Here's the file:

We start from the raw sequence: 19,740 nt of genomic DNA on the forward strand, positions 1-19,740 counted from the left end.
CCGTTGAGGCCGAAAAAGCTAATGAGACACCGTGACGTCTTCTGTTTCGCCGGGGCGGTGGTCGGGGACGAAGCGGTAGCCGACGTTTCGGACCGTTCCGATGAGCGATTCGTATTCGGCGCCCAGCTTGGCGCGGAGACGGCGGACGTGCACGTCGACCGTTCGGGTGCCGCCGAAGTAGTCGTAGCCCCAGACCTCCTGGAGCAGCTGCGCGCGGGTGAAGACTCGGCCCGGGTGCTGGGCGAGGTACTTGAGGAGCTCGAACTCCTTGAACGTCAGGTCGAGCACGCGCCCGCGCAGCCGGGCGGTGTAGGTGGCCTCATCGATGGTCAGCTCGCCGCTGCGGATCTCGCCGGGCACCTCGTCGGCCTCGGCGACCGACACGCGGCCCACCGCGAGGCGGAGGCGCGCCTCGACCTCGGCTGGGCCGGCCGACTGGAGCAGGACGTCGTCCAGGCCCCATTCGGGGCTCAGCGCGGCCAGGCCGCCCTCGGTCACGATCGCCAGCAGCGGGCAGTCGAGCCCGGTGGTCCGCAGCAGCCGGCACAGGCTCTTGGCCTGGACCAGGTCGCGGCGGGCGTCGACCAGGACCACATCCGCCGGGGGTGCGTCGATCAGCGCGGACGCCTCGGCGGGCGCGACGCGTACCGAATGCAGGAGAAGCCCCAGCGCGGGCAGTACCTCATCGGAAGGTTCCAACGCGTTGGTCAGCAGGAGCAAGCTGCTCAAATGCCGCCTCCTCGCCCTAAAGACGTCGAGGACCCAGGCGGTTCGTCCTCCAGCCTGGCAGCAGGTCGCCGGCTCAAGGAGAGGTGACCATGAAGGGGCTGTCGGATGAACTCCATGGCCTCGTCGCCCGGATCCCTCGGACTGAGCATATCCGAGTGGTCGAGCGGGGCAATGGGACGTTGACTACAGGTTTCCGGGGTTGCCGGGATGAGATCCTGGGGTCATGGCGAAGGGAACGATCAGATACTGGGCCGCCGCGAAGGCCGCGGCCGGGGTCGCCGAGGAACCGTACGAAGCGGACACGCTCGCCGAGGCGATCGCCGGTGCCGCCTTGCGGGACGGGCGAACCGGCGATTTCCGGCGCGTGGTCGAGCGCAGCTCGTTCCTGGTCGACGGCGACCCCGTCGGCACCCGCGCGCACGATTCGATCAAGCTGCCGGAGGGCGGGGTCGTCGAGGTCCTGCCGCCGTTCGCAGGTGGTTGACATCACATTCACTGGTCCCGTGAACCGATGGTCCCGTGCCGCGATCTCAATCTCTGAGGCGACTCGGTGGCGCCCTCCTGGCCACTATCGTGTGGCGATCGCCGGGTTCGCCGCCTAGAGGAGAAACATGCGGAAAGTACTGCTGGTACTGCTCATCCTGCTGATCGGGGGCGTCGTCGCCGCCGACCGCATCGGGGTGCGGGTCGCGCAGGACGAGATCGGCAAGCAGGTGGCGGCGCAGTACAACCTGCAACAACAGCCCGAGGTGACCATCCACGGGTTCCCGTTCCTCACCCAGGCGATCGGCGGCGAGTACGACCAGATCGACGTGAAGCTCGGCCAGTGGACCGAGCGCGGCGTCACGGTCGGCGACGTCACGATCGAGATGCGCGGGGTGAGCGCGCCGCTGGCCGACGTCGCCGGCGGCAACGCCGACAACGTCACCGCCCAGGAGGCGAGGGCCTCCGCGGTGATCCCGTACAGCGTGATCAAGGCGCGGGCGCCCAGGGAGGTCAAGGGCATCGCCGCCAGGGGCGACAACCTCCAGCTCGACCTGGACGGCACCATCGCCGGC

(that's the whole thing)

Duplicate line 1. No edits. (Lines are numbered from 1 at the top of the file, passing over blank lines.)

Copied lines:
We start from the raw sequence: 19,740 nt of genomic DNA on the forward strand, positions 1-19,740 counted from the left end.